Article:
Defined as an environment and recreation zone, this area will provide an interconnected blue-green corridor for parks, sporting fields, waterways and potential permanent water bodies, walking and trials and community facilities. It will accommodate environmental and recreation functions including water flows, ecology and biodiversity functions as well as recreation and separate cycle routes.

Wianamatta South Creek (image supplied)

4. Northern Gateway Precinct

To the north, the Northern Gateway precinct which will serve as a major airport interface and will be a source of employment in areas such as freight and logistics, warehousing, technology, commercial enterprise, offices, industry, creative industry, fresh food markets, education, civic, health, visitor accommodation, recreation and entertainment.

Northern Gateway precinct

5. The Agribusiness Precinct

South-west of the airport adjacent to the Metropolitan Rural Area and framed by the proposed Outer Sydney Orbital road, this will be an agribusiness focused area and will offer access points to the airport for the development of agribusiness hubs.

These will include an Integrated Logistics Hub, Airport, Integrated Intensive Production Hub, Australia Centre of Excellence in Food Innovation, Fresh Product and Value-Added Food – Pharma Hub.

In addition to the precinct plans, the government has released the Greater Sydney Commission developed Place-based Infrastructure Compact which details infrastructure needed to construct the new city.

According to this document, as much as $100 billion could be needed in infrastructure overall over a 20-year period.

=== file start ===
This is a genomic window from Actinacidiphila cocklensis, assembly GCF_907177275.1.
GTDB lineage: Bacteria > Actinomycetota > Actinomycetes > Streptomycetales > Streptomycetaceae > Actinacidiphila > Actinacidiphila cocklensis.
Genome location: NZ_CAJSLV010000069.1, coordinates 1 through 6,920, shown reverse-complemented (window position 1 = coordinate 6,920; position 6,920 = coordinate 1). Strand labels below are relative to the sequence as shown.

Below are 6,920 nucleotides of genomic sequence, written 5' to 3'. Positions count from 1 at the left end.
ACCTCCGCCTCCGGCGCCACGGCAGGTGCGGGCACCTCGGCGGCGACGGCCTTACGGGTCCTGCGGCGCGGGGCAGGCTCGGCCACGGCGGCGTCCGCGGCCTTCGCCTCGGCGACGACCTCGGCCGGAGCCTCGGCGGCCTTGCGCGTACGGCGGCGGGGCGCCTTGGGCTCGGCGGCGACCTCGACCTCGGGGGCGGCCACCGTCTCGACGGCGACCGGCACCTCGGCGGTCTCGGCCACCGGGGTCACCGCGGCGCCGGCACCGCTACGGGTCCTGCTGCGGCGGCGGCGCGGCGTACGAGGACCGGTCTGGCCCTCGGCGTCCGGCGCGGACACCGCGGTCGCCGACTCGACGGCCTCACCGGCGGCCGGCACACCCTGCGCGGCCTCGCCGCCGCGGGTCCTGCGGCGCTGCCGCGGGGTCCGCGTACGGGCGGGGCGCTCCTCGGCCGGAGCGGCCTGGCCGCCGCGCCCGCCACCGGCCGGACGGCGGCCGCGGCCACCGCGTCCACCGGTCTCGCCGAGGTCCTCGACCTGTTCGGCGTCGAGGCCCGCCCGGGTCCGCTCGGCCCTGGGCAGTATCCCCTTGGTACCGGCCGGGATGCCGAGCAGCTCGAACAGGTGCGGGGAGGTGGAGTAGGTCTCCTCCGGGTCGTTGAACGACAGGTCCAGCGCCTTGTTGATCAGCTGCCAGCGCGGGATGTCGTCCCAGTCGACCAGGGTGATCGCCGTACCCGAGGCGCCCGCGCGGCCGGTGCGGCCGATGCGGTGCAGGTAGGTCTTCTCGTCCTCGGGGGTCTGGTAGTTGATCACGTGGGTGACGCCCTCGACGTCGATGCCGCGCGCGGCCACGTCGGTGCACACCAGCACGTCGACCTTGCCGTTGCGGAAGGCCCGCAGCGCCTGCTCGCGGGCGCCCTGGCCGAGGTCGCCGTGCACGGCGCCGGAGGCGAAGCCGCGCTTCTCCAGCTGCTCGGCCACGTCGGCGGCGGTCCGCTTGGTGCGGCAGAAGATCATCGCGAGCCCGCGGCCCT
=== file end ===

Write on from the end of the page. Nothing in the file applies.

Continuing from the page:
This includes major works the new Airport and Aerotropolis, the North-South Rail Link which will extend rail from St Marys station to the airport and Aerotropolis, a potential new east-west mass transit corridor that will connect the Western Parkland City to the Central River City and a potential Outer Sydney Orbital that will provide the city with direct connections to Greater Newcastle, Wollongong and Canberra. It also includes enabling water, electricity, gas, smart digital infrastructure, schools, health hubs, sporting fields, waterways, open space, emergency services and places for arts and culture.

At a local level, around $1.1 billion worth of funding for local infrastructure will be raised through a Special Infrastructure Contribution on new developments.

This, Minister for Planning and Public Spaces Rob Stokes said, would help to avoid mistakes of the past where cities and suburbs have been constructed without adequate planning for infrastructure or how infrastructure is funded.

Western Sydney Aerotropolis map

Stokes says the plans deliver a strong foundation for the region.

“After more than two years of planning and community consultation, we are shaping a strong vision for a new city with green neighbourhoods within 30 minutes of jobs and the necessary infrastructure to support growth,” he said.

The Precinct Plans along with plans for the Special Infrastructure Contribution and the Place-based Infrastructure Compact are on display until 18 December.

The public can have their say at